Things are gradually getting serious in the Passion Play town of Oberammergau. There are still a few weeks until the 15. May. Then, after ten years, the curtain will rise again on the play about the suffering and death of Jesus.
At the beginning of January, the director of the play, Christian Stuckl, invited young people to rehearse for the first time on the open-air stage. Neither freezing temperatures nor rainy weather have kept the men and women from following their obligation since then. The tradition has been upheld in the Upper Bavarian community since the citizens promised in 1633 to stage a Passion play every ten years to avert the plague that was rampant at the time. With more than 2.In 2010, 500 women and men want to make as many inhabitants of the 5.000-soul town to play along as never before. This year's stage sets were designed by Stefan Hageneier. The 13 "Living Pictures" are also part of it. They present scenes from the Old Testament analogous to the Passion event. The expulsion from paradise" is presented in red and yellow tones. It is the end of February when this scene is set up. The archangel Michael is supposed to stand high above. Its wings, with a span of a good four meters, are already there and mounted on a metal stand – they would otherwise be too heavy for a human being to carry. Stage sculptor Armin Hecht climbs onto the narrow, wobbly wooden bench in jeans and hoodie and mimes the archangel. He can also get a halo to match. They are available in small, medium and large sizes. Hageneier has taken the precaution of saving the pictures on his cell phone. Now he wants to test the effect on the stage from the auditorium. In return, Hecht gets a flaming sword pressed into his right hand by a colleague. "Take it in the other one," shouts the set designer. In fact, this works better than before. The artist, who otherwise works for German and international theaters, is a perfectionist. In 1990, the native of Oberammergau played an angel himself in the Passion. After an apprenticeship as a wood sculptor, a period as an assistant at the Munchner Kammerspiele and in New York, he was responsible for the stage design of the Passion for the first time in 2000.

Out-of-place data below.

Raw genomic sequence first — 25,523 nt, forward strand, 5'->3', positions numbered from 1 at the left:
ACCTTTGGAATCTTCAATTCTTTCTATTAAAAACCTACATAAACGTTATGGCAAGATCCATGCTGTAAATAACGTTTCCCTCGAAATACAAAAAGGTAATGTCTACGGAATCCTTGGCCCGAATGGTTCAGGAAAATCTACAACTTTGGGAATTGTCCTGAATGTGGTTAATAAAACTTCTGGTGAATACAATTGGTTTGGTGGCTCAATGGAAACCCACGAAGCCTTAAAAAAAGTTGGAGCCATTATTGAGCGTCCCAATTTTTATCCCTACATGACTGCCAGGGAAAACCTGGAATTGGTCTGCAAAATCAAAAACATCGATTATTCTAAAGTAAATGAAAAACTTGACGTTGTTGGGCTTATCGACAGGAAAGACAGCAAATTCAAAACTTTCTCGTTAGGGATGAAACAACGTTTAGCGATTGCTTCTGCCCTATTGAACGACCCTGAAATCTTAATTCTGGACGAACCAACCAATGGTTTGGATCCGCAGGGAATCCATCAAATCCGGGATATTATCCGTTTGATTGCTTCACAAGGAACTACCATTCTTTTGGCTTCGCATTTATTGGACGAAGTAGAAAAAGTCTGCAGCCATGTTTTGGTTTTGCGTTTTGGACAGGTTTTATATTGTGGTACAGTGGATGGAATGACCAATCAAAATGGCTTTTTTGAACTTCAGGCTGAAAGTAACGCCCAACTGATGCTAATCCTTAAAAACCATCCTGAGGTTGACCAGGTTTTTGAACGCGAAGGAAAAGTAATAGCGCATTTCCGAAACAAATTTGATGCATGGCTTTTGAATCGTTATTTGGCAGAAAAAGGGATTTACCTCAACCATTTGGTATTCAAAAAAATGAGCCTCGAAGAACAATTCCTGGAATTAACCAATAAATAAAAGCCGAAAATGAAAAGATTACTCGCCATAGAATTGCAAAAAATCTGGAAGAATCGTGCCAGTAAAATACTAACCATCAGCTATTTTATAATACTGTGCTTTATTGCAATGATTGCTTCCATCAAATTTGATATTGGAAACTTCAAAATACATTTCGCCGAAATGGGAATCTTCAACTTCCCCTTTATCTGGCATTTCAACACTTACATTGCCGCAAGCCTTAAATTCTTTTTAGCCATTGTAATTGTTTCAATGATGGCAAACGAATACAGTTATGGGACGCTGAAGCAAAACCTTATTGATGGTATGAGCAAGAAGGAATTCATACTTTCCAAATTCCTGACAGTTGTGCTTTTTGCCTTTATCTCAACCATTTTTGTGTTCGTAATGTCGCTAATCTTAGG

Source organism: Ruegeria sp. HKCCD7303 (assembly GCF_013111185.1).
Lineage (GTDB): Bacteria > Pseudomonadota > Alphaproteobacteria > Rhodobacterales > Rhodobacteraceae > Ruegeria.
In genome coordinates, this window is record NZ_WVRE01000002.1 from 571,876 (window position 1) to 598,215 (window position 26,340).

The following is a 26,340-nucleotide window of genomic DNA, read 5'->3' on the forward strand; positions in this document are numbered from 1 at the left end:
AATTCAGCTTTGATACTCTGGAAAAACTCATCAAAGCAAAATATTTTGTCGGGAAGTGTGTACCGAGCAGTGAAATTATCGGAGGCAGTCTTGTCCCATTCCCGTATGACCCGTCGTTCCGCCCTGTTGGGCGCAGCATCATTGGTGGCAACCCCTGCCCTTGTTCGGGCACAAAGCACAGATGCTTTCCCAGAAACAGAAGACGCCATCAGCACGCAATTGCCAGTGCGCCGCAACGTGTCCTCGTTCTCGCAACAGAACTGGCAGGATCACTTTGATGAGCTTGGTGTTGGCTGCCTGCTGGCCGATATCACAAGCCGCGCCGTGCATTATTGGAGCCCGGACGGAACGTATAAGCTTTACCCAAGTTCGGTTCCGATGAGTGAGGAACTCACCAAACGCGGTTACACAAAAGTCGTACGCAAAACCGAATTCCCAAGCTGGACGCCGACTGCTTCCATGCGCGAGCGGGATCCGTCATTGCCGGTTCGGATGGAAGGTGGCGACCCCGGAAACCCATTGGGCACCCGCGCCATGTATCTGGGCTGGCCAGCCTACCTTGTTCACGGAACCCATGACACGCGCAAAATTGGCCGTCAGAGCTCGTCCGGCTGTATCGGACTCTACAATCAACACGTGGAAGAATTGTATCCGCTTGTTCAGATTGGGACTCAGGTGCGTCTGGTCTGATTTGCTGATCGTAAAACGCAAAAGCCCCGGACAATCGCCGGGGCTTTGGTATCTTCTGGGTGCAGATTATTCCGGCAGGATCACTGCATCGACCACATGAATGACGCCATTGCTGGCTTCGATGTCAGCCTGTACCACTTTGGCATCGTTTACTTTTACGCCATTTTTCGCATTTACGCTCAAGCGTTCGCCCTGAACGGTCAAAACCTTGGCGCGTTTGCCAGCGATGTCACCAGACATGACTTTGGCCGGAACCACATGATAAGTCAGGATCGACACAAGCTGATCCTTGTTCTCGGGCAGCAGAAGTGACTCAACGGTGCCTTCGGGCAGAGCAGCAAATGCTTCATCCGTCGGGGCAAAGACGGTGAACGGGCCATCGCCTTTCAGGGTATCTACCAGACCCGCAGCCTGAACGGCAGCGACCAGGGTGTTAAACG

They sit in shifts at the industrial sewing machines Just a few minutes away from the theater, sculptors are at work in the materials yard. The carving student Tonette Eberspacher creates a huge snare out of white Styrofoam, which winds itself around a staff. The work is just over two meters tall. "It can take me up to three days," says Eberspacher. At the table next to them, stage painter Christian Huber is making sure that another snake is painted the right brown-yellow color. New wooden baskets also have to be trimmed to look old with a few brush strokes. The 14 seamstresses are also under prere. The women have been at work since May 2009. They sit in shifts at the industrial sewing machines, where, for example, the cloaks for the high council are made. Silvia Heinzeller sews on a pair of cotton trousers. A member of the pack will carry it later. Splendid robes have also passed through her hands. "Heavy fabrics that are not always comfortable to wear."So that none of the performers has to scratch themselves constantly on stage, we have taken precautions: "We are sewing a lining into it."On the table in front of Ingrid Jager, the head of the tailor shop, are the pieces of paper with the measurements of the two Pilate actors and their telephone numbers. From head size to calf circumference, everything is noted down. In the afternoon, play director Stuckl also arrives. With a wealth of gestures, he immediately directs the men on stage who, as Egyptian soldiers, follow the Israelites through the Red Sea: "Can you stretch up your arms and pretend that you are drowning??"And already the army and chariot seem to be sinking in the great waves. In between, Stuckl repeatedly gives interviews to teams of journalists from all over the world. They are supervised by Jesus actor Fredrik Mayet. The 29-year-old is not only busy preparing for the role of a lifetime, but also organizes the press work for the Passion Play in parallel. Before 2.000 years ago it was different: The apostles and evangelists did the PR job.